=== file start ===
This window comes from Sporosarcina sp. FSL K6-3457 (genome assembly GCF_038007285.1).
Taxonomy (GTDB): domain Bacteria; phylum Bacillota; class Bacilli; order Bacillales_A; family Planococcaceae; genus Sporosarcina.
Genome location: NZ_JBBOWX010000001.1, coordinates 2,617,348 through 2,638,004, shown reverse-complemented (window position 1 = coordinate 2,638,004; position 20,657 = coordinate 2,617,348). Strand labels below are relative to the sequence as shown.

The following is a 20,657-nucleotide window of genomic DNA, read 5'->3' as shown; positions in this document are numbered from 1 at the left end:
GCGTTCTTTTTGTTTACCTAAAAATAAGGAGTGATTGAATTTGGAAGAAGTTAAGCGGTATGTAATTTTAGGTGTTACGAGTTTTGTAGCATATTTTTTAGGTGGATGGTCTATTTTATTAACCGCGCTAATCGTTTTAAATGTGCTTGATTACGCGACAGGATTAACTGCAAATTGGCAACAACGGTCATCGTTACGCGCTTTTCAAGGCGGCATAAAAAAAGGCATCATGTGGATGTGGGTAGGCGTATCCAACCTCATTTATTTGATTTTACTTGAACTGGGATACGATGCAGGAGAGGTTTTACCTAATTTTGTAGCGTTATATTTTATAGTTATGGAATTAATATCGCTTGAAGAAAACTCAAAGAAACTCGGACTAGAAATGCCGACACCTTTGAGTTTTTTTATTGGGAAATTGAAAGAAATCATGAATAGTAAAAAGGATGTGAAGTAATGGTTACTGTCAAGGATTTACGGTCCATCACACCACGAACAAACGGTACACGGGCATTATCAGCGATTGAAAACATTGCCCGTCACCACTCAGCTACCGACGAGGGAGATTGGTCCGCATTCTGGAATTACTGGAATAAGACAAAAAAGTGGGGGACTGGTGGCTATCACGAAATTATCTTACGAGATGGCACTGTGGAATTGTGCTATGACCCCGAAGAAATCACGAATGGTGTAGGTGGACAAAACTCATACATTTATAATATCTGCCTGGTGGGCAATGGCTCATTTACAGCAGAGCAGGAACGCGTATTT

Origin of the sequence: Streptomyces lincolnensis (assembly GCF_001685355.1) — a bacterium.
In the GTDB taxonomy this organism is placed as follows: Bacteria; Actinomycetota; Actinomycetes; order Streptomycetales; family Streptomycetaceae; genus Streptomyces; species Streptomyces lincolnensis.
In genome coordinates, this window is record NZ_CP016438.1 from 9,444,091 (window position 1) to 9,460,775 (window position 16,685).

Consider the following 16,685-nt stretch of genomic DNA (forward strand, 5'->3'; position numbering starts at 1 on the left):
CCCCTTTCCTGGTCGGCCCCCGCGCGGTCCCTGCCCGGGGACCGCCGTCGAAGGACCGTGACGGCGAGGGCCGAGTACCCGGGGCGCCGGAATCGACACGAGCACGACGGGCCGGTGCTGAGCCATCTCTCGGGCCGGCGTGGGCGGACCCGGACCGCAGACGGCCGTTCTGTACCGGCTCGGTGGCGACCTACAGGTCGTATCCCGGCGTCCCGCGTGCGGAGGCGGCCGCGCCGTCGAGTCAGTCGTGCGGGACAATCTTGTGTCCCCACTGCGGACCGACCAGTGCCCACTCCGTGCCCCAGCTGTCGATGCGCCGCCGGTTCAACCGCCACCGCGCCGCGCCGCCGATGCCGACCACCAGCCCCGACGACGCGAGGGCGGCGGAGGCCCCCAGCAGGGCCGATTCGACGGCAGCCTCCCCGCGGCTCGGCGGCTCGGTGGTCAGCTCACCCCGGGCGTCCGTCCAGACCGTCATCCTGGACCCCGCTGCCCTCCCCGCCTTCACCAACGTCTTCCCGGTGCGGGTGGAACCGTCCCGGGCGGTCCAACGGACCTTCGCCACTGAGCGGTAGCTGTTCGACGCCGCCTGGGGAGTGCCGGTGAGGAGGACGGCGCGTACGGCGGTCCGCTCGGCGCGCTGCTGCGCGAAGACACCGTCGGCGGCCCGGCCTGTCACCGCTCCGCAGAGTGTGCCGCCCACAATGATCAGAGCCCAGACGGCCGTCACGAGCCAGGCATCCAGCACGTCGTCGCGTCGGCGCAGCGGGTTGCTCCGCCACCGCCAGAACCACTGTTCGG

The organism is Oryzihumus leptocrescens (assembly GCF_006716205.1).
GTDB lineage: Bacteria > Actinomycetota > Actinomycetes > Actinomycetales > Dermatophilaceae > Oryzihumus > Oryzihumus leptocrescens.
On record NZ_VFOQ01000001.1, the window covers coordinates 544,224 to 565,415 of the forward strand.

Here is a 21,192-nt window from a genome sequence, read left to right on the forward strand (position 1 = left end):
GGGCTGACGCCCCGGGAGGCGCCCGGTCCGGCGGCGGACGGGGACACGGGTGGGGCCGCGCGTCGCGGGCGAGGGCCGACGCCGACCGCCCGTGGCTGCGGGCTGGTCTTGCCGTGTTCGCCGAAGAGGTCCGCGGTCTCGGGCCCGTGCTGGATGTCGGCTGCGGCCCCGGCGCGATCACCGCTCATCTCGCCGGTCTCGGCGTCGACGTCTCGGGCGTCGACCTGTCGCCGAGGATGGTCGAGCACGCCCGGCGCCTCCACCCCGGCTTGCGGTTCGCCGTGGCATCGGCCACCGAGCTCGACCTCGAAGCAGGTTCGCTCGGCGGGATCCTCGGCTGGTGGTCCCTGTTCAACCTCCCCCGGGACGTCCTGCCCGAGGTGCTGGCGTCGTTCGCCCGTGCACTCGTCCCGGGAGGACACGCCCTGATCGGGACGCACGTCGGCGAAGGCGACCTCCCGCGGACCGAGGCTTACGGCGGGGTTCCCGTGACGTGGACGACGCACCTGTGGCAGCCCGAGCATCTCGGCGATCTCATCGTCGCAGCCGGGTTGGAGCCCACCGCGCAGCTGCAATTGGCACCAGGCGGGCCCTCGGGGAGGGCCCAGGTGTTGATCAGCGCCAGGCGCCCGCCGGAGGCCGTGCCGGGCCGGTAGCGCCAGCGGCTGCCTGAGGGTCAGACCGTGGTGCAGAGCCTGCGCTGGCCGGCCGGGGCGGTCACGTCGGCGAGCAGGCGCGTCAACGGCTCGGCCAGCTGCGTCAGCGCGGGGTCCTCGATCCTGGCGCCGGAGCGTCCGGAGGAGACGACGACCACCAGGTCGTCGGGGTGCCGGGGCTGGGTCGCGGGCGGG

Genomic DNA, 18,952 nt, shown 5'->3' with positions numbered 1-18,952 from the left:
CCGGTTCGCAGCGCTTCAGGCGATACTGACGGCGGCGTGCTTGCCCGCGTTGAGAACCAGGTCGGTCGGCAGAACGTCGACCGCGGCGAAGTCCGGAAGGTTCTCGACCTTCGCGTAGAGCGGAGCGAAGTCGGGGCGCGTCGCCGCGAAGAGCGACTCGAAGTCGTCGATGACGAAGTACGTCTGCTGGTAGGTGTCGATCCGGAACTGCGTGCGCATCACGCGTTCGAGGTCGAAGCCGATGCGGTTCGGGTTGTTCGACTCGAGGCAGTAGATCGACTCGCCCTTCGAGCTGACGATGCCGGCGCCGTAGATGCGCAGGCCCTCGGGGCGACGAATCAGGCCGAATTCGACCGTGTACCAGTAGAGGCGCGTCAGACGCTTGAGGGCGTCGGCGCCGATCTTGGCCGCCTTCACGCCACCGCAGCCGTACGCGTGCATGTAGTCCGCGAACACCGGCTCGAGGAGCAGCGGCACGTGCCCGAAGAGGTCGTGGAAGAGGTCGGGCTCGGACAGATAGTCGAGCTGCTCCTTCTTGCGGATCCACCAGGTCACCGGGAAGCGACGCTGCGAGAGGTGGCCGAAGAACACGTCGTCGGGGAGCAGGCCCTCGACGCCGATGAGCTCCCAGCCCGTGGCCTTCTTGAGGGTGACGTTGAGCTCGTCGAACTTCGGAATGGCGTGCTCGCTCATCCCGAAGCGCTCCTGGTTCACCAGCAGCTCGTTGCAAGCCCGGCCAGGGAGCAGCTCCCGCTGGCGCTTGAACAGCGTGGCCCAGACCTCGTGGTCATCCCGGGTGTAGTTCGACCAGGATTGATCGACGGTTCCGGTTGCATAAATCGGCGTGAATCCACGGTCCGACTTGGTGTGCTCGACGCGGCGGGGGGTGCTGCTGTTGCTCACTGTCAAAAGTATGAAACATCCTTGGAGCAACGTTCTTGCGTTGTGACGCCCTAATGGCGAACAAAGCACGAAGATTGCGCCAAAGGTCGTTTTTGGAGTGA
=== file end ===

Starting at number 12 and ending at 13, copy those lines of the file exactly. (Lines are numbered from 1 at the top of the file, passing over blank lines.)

GTDB lineage: Bacteria > Actinomycetota > Actinomycetes > Actinomycetales > Dermatophilaceae > Oryzihumus > Oryzihumus leptocrescens.
On record NZ_VFOQ01000001.1, the window covers coordinates 544,224 to 565,415 of the forward strand.